Rebellion banner presented from Westminster
part of Parliaments 2015 anniversaries programme - Parliament in the Making which marked the 800 year anniversary of the Magna Carta, nine artists were commissioned to create
18 large-scale banners for an exhibition charting the development of rights and representation in
As the exhibition came to a close, charitable,
political and cultural organisations could bid for a banner so the public could continue to enjoy these works of art.
Our project was granted the 1832
Great Reform Act by Paula Stevens-Hoare - pictured to the right. Watch a film of the artist talking about the commission
We were successful because of the link to the riots of October 1831 when a crowd of Nottingham citizens surged towards the Castle, furious with the residing Duke of Newcastle who had just openly declared his opposition to the Reform Act. This banner is a representation of the democracy the Nottingham rioters were protesting for.
The people of Nottingham burnt down castles for the right to vote. What a talking point for the electorate of the city today!
It is hoped this banner will be a fantastic addition to our proposed Rebellion gallery,
where (amongst other stories of power and protest) the story of the 1831 riots
will be told.
A chance to see the Lacock Cup for free
The Lacock Cup will be on display at Nottingham Castle until 10 April 2016.
This dual-use feasting cup/chalice is on loan from the British Museum. It has a fascinating history and is on display alongside other medieval
objects from the Nottingham collection.
Elegantly decorated, formed of hammered sheet silver, and edged
with gothic motifs; the cup has twisted rope work which has been gilded. The
sweeping lid and trumpet shaped foot would have drawn the attention of the
viewer, as it does today.
Read more about this fascinating medieval cup and its history
Pop in to the Castle for Light Night on 5 February from 6pm) for your chance to see the cup with FREE entry as well as lots of other entertainment in the Castle area.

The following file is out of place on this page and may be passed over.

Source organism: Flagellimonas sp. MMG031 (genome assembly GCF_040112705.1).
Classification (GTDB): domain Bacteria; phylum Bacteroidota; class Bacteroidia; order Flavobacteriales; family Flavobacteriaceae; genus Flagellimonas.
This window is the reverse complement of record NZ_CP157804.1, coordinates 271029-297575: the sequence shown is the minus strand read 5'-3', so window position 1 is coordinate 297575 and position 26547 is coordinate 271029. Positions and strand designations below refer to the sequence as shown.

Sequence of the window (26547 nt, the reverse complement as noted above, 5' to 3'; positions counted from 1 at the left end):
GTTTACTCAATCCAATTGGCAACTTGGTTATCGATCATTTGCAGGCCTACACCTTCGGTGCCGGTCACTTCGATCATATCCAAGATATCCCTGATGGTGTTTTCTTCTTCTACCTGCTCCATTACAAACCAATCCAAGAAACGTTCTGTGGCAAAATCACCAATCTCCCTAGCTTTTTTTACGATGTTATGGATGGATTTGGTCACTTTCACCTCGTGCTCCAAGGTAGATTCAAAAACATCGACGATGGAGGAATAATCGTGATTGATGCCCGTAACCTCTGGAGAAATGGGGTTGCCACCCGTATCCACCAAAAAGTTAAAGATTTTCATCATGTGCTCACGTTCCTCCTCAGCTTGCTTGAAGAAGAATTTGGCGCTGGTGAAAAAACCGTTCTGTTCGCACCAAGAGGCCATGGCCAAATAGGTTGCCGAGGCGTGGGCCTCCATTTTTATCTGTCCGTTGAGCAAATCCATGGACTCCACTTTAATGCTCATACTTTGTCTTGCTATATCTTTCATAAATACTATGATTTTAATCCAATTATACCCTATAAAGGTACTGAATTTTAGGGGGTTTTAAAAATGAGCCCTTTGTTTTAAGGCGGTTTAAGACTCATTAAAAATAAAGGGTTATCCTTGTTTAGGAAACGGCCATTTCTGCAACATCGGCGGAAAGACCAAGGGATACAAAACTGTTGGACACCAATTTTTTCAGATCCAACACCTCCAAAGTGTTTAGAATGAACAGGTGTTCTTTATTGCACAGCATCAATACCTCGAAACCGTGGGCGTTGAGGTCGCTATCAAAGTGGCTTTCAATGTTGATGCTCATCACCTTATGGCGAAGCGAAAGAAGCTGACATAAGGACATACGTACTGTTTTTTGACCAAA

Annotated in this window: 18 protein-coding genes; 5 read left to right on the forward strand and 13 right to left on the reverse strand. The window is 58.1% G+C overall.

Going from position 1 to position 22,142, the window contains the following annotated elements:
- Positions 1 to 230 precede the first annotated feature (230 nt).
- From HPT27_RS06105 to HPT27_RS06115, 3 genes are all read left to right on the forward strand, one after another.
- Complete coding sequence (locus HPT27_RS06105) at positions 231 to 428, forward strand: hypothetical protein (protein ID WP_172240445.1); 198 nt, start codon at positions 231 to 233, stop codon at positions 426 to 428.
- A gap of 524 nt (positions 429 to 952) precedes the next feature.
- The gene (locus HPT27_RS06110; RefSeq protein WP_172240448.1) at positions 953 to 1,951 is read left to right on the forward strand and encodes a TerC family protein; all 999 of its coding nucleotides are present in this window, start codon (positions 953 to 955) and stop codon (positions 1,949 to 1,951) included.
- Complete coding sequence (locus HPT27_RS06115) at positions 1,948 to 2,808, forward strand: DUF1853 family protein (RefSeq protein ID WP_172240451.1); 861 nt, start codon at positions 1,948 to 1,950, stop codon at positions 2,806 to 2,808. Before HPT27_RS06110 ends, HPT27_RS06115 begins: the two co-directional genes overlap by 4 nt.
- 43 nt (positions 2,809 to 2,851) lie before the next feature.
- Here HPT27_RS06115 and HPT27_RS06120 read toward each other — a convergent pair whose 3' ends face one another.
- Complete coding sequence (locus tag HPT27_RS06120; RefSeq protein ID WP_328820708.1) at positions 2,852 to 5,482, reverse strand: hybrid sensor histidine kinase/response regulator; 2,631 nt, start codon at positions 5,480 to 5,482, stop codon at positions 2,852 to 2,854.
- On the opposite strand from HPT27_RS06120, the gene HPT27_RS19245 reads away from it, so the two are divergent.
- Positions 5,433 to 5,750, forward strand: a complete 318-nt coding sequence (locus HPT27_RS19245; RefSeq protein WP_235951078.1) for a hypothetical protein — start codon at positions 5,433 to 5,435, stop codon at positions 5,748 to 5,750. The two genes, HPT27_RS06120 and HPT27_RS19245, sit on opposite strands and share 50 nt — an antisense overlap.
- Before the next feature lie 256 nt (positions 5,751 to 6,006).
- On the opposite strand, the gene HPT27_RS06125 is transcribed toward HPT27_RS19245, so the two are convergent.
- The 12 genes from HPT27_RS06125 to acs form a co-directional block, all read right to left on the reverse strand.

Meet the team - Scott Lomax
Scott Lomax is a professional archaeologist who has worked on several major research projects in the city since 2008. He specialises in the medieval period and has been assisting in research of the history and archaeology of Nottingham Castle and particularly its caves.
He is going to share his fascinating facts and findings from around the Castle and site each month.
The sketch is of one of the Castle Road caves, drawn during Campion's excavation of the Castle Road caves in the 1930s
Scott's facts and findings:
Life before rules - Paving the way for today's archaeologists
"I thought I'd start with giving a bit of background into the underground world the project intends to further explore, and introducing one of the key figures in the early exploration of the caves - George Campion...
Today, archaeologists work in line with professional
standards set out by the Chartered Institute for Archaeologists. We are also
governed by Health and Safety legislation, especially with caves, because
partly filled caves are often very confined spaces. These restrictions often
mean we cannot investigate as much archaeology as we would like.
Archaeology enthusiasts working at the castle between 1936
into the 1950s had no such restrictions.
In 1936 George Campion; aided by a long rope, investigated
the Castle Rock and discovered a small hole opening up into a chamber. Although
brief notes were made, little could be established about the discovery. To this
day the nature of this cave is unknown.
Campion was willing to take risks in pursuit of his hobby.
In fact he once excavated a deep pit at Milton Street, at the bottom of which
were human bones. Following the excavation, Campion claimed to have lost his
senses of smell and taste.
Campion's son-in-law, Herbert Houldsworth, continued
Campion's work in the 1950s, concentrating on the Castle caves. There, Houldsworth and fellow enthusiasts dug narrow exploratory tunnels, sometimes
barely large enough for someone to squeeze their way through, as well as
carrying out fuller excavations.
These early investigators were fortunate not to experience
any serious injuries but the work they carried out allowed the caves, in the
main, to be cleared so they can be enjoyed by visitors today."
Excavating the Western Passage